Note: The following list of claims are a collection of different markets cosmetic guidelines and is not strictly considered a standard to work on every market. The regulatory agencies will evaluate the claim beyond these words and by a specific product. Some claims might be acceptable for hair (non-living tissue) but not for a skin moisturizer. I strongly advise to always check with your local authorities for their view on claims or to contact a professional service to review it for you.
Cosmetic Claims: Do’s and Don’ts
*these claims remain ok by adding specific detail of use in an external area of the body (hair/skin). If left too short or without specifying where, it will be considered vague and open to interpretation of a possible physiological interaction. Therefore, it won’t be accepted.
Other Marketing Claims
These kinds of claims are widely used across many markets. And from small to the bigger brands, are also constantly used wrongly. Why they do it, some markets are stricter than others enforcing the rules, others simply do not have enough Laboral force to go through each of them. That doesn’t mean they could not still do it and surprise you anytime.
These claims might be regulated by the same cosmetic regulatory agencies or through other groups, like Federal Trade and Commission (in the USA), Competition Bureau in Canada, or any other group overseeing consumer rights and media.
|In order for a product to say 100% organic or organic, it must have been certified and approved to carry a seal by a recognized standard for organic certification body such as USDA, COSMOS, Ecocert, among others. If the product doesn’t comply with this, it can mention that it contains organic ingredients, but not to refer as an organic product (as a collective) in the principal label, primary packaging, or general marketing.
Same applies to any other recognized certification bodies.
For natural, it is still not a regulated claim in many countries.. However, you can’t use a trademarked label or stamp for independent natural certification groups.
|There type of claims are very common and a strong marketing point today. It is allowed in many markets such as United States and Canada but still .
However, it is not allowed in European market and it is becoming the “hot topic” since most of these claims using “free from,” will be forced to be removed by July 1st of 2019.
|Hypoallergenic||In the United States, it is not required to provide substantial evidence by the FDA about this claim. In Canada it’s neither legal or scientific claim. However, other markets such as EU, have a new revised Annex IV, and mention that the claim “hypoallergenic,” can only be used in cases where the cosmetic product has been designed to minimize its allergenic potential. The responsible person should have evidence to support the claim.|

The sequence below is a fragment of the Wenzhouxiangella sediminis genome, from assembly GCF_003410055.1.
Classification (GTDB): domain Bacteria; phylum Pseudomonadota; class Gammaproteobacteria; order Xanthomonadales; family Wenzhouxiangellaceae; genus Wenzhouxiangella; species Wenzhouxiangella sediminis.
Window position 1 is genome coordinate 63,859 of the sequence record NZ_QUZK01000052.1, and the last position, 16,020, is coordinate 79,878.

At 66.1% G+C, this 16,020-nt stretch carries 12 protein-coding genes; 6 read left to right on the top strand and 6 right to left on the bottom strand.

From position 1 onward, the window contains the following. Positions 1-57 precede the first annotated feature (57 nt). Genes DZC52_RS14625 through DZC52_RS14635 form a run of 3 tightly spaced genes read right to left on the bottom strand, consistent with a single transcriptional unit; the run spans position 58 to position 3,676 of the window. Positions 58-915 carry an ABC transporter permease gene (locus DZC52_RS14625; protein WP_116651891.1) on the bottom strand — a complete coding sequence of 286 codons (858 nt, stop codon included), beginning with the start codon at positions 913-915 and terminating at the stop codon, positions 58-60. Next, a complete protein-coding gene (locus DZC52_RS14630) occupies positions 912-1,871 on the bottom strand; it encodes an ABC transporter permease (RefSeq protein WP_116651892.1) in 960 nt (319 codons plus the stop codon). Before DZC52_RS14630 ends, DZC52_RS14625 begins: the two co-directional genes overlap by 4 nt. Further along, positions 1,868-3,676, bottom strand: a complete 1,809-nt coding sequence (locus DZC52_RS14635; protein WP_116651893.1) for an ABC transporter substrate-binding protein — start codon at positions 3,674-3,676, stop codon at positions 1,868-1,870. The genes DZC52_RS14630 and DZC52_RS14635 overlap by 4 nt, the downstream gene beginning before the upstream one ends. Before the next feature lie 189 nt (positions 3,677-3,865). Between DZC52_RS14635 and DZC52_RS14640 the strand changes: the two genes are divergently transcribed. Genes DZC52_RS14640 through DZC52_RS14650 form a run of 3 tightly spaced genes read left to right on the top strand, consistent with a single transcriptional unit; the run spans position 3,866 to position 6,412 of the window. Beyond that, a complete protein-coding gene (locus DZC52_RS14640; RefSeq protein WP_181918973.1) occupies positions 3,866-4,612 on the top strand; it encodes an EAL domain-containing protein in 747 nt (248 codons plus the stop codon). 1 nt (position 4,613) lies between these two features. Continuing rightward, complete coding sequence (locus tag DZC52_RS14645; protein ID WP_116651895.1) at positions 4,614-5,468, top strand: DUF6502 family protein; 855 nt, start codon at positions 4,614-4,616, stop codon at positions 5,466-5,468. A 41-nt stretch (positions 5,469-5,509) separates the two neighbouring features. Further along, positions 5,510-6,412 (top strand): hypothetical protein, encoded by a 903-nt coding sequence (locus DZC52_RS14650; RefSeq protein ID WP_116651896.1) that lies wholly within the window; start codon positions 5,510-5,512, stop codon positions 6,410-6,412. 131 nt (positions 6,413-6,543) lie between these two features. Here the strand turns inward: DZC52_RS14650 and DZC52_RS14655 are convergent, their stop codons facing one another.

|“Made in”||Most laws or policies require that in order to use this claim, the product must be manufactured 100% (or most significant parts) in the mentioned country.|
|Endorsements||Any advertising message that consumers are likely to believe that reflect the opinions, beliefs, findings, or experiences of a party, other than the sponsoring advertiser. The endorser may be an individual, group, or institution.
Recommended/Developed by Doctors/Dermatologist/etc.
|Environmental Marketing||Whether your environmental claims are about the product or the packaging, you’ll need reliable evidence to support what you say.|
Note: this is a selected list of marketing claims and does not represent and exhaustive list of potential marketing claims.
So, now that you know a little bit more about how to use claims, go ahead and do a self-audit assessment to your brand across your product labels, marketing, and even clients testimonial. Yes, you can also be found guilty by third party claims regarding your products. In that case, just have a chat with your customers, educate them and together, rephrase the message with the help of this article.
If you still have more questions, feel free to contact me at firstname.lastname@example.org, and request a 15-20 minutes complimentary micro audit.
You can also find me on my small close Facebook group, where I love to share these topics along many DIY and other creative business topics.
- US FDA Cosmetics Claims Reference
- EU Cosmetics Regulations
- EU Cosmetic/ Renditions
- Federal Trading Commission (USA)
- US FDA Cosmetics Claims
- Organic Consumers
- Guidelines for Cosmetic Advertising and Labeling Claims (CA)
About the author
Maribel is the owner of Maribel’s Creative Solutions, an independent business that specializes in training, consulting and coaching company in Chicago, Illinois. She is also the Founder of the beauty brand MareLuna essentials. Maribel has a degree in chemical engineering and also consults for Fortune 500 companies in the field of pharmaceuticals, medical devices, biotechnology, OTC and cosmetics.
Connect with Maribel: @marelunas
Connect on Linkedin
Read Maribel’s full bio here.